Two Yellow Things
For example, yesterday Hank said, “I want it to be summer all year long. I want the same cars to always be parked at the Two Inlets Store, and the same birds to be in the same trees, and the same moon—all the time.” He barked this with the same petulant tone he uses when begging for a new toy or when he wants me to let him wear an old dirty shirt to town.
What he said stuck with me, and so later on I took up with my camera and ran around to hunt flowers. My flower beds actually begin their life on New Year’s Day—when I allow myself to place the first flower and seed order—but the entire project usually peaks now, in early August.
I have a soft spot for this particular spot. Next year I will be sure to again drop the Nigella (love-in-a-mist) seeds amongst the poppies.
I planted some chamomile in the herb garden this year, and it is one capable plant. Grows without any bother. In the morning, the entire clump is a mass of tight yellow fists, but by early afternoon they’ve all unclenched their long, white petals—around the time of day you might be ready for a cup of tea.
And there’s nothing to it: blooms plus hot water. After two minutes of steeping, I netted out the buds with a slotted spoon and then added a stream of wildflower honey to the pale yellow—already floral—tea. I suppose I could pick and dry the flowers for winter. But now that I’ve had it, I really prefer my chamomile tea fresh, and wonder what kind of luck I’d have if I just dug the clump and brought it inside to overwinter.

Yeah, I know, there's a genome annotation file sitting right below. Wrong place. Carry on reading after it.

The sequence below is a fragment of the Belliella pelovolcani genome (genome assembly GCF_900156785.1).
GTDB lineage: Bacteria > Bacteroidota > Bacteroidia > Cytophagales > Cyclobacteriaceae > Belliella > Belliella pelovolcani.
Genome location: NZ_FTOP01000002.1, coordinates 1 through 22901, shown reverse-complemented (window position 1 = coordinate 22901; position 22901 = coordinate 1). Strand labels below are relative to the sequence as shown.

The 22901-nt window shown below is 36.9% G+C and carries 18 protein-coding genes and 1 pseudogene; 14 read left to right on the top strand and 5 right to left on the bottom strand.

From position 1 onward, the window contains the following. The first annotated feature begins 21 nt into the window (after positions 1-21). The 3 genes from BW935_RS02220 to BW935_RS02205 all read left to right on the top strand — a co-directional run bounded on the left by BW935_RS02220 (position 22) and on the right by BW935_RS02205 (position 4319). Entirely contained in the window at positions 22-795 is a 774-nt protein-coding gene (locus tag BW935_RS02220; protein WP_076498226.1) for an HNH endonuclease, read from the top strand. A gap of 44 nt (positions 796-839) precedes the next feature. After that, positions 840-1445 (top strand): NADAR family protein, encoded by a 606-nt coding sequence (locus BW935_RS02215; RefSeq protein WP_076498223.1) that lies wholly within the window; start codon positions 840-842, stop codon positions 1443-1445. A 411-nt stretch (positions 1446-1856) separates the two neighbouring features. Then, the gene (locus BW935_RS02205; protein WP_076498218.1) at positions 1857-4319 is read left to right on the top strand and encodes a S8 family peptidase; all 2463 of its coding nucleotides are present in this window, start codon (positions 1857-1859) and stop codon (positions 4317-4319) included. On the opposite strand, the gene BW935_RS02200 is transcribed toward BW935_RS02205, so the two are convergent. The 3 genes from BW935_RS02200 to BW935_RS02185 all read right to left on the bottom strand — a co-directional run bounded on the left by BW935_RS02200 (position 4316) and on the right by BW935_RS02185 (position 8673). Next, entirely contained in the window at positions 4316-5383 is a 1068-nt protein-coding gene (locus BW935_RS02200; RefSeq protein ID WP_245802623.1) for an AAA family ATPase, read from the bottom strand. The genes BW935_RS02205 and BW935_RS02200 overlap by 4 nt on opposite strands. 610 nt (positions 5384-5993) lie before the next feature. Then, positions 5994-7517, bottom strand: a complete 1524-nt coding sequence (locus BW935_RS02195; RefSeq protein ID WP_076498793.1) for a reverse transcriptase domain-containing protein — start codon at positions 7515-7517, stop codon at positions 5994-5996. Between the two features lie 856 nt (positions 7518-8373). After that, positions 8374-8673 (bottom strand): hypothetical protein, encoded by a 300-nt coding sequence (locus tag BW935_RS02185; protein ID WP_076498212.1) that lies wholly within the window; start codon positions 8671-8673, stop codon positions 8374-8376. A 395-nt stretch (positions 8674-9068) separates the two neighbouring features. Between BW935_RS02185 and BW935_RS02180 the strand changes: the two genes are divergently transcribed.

But the best thing I made this week was probably even simpler: boiled eggs with brown butter and herbs. We were in New York City for a few days, and the day that we finally woke up in our own house I was just so glad to get back to my morning boiled egg-routine. These barely-set boiled eggs seem summery to me. I submit them to a quick two minutes of rumble and then 10 minutes of sitting in the hot water, all uncovered, and never timed. (Because it’s too early for that.) The perfect eggs have crumbly but tender yolks and whites with a soft bounce.
I did four of them, split them open, and sprayed them with salt and pepper. This time instead of drizzling the tops with olive oil I cooked a big spoonful of butter (3 tablespoons or so) until it foamed and turned maple-brown at the edges, then dumped in a 1/2 cup of mixed chopped herbs (chives, basil, parsley) and poured the contents of the pan over the warm eggs. Mixed with all that nice butter the yolks were halfway to cake; they left bright yellow trails all over my toast.
And do you want to know what Hank did later in the day? He conceded. He gave in to the grand march. “You know about everything staying the same?” he said with one of those little kid sighs, that zen thing they do. “I give up, Mom.” Which he said as if it were kind of a relief.